As usual, the speakers and those gathered to hear them were wonderfully diverse in their backgrounds and, as ever, the meeting was characterised by lively discussions in which those with wisdom to share or a problem to solve worked hard to communicate fruitfully with those having complementary engineering, scientific, mathematical, clinical or other expertise.
Following a successful experiment in 2017, most speakers were, again, restricted to 10 minutes to describe their work - long enough to prompt fellow enthusiasts to seek them out during the breaks, but not so long as to bore those hoping to find the next speaker more interesting! This proved an effective strategy for providing informative overviews of much more work than the plenary elements of the conference could possibly cover in detail. Sessions comprising sets of such presentations – each gathered round a common theme – were interspersed with longer keynote talks: some of them by experienced clinicians invited to describe healthcare problems in need of engineering solutions; some providing reviews on topics of generic interest, such as interfaces between medical devices and skin; while still others tackled such contextual issues as addressing the environmental challenges of single-use plastics.
One of the key values of the conferences has always been to keep the needs of end users central and, as usual, it was enormously helpful to hear from – and be able to question - a panel of people who have to manage their own incontinence day by day, or look after an incontinent family member. It’s always very powerful to hear about the challenges and needs of incontinence directly rather than just vicariously through clinicians or written accounts. For many early-career participants, this was their first experience of speaking with people about their incontinence, providing invaluable context, and motivation, to drive their research. One of the conference’s two workshops had a similar focus, challenging us to work out how best to work effectively with the intended end-users of the technology that we develop. In our second workshop – which was on biomimicry – Denise DeLuca (from the Minneapolis College of Art and Design) provoked much laughter and fresh thinking as we sought – under her guidance – to learn from the myriad ways that nature receives, transports, absorbs, retains and dispels water, all with potential relevance to the management of urinary incontinence.
As usual, we benefitted from a number of delegates reporting on their work by poster. In a plenary session, they were each given a minute and the use of a single slide to communicate their key messages and encourage delegates to visit their poster during the breaks. Several authors were enabled to attend through sponsorship generously provided by Coloplast for which we, and they, were very grateful. A panel of judges selected notable contributions to award four prizes. We also enjoyed working with members of ENIUS (the European Network of multidisciplinary research to Improve Urinary Stents) who contributed some fascinating papers that provided interesting insights on urine flow in various incontinence contexts, as well as through stents.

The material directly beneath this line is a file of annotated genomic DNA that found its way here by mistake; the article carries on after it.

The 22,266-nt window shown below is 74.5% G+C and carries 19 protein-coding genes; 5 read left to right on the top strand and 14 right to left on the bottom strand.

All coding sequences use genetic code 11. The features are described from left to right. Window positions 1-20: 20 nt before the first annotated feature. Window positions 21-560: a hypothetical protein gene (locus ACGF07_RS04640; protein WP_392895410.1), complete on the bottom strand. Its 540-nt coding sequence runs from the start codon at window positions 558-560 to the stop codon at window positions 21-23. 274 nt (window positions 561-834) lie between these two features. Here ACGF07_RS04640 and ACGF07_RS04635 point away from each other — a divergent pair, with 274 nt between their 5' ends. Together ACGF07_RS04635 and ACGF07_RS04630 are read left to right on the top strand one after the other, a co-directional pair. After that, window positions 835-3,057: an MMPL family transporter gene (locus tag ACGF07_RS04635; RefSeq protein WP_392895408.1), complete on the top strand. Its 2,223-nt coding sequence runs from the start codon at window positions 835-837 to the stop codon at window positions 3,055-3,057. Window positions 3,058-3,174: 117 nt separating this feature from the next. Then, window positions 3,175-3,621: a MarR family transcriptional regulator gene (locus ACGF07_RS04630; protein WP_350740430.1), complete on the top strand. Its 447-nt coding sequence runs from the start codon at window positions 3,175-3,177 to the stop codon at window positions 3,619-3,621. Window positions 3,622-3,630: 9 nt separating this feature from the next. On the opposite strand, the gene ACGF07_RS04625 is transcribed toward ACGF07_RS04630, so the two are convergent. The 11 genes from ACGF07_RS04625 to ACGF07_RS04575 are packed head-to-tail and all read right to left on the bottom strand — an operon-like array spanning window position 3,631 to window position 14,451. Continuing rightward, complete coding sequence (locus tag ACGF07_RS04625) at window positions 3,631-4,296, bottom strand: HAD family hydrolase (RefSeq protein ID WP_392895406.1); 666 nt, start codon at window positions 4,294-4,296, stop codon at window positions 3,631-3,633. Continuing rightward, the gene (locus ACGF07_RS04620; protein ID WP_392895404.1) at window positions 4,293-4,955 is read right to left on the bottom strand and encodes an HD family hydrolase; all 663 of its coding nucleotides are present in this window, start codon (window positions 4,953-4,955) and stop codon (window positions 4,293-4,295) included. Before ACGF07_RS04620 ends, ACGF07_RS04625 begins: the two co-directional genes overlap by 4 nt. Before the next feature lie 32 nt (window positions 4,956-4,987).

A number of interesting themes arose from the talks and interaction of the delegates at the conference. There was a fascinating array of theoretical and experimental modelling methods used to better understand some fundamental aspects of incontinence. For example, focusing on fluid flow regimes within catheters and stents in order to reduce blockages or encrustation – a persistent challenge in this area. A recurring theme was sustainability and how this can, and should, relate to the incontinence product market. While concerns were raised about the prevalence of single-use absorbent pads, it was evident that this is a complex topic; reusable or compostable alternatives are only viable if they offer comparable performance to the wearer. During his keynote, Prof. Mark Miodownik (UCL) underlined this message “There are no sustainable materials, only sustainable systems”, underlining that achieving a sustainable future requires consideration of better waste management. There remains a huge global need for absorbent products to manage incontinence and no one product meets everyone’s needs. Indeed, patient panel discussion highlighted both the diversity of people’s needs and their ingenuity in using or adapting products to address them, succinctly captured by Brenda Cheer of ERIC, “People managing incontinence are ‘Entrepreneurs in their own world’”. This is perhaps most apt in Lower and Middle Income Countries (LMICs) where people may not have access to, or be able to afford, basic management products such as absorbent pads. This highlights an often overlooked dimension: we should be conscious of bringing improvements and innovation to a global audience. Easier said than done, but a worthy aspiration and challenge to look to in the future!
It was altogether an excellent meeting. The delegates were engaged throughout and brought real enthusiasm to proceedings. If the volume of animated discussion at the breaks -and the lack of delegates catching up on their email – are good indicators of success, this one scored well.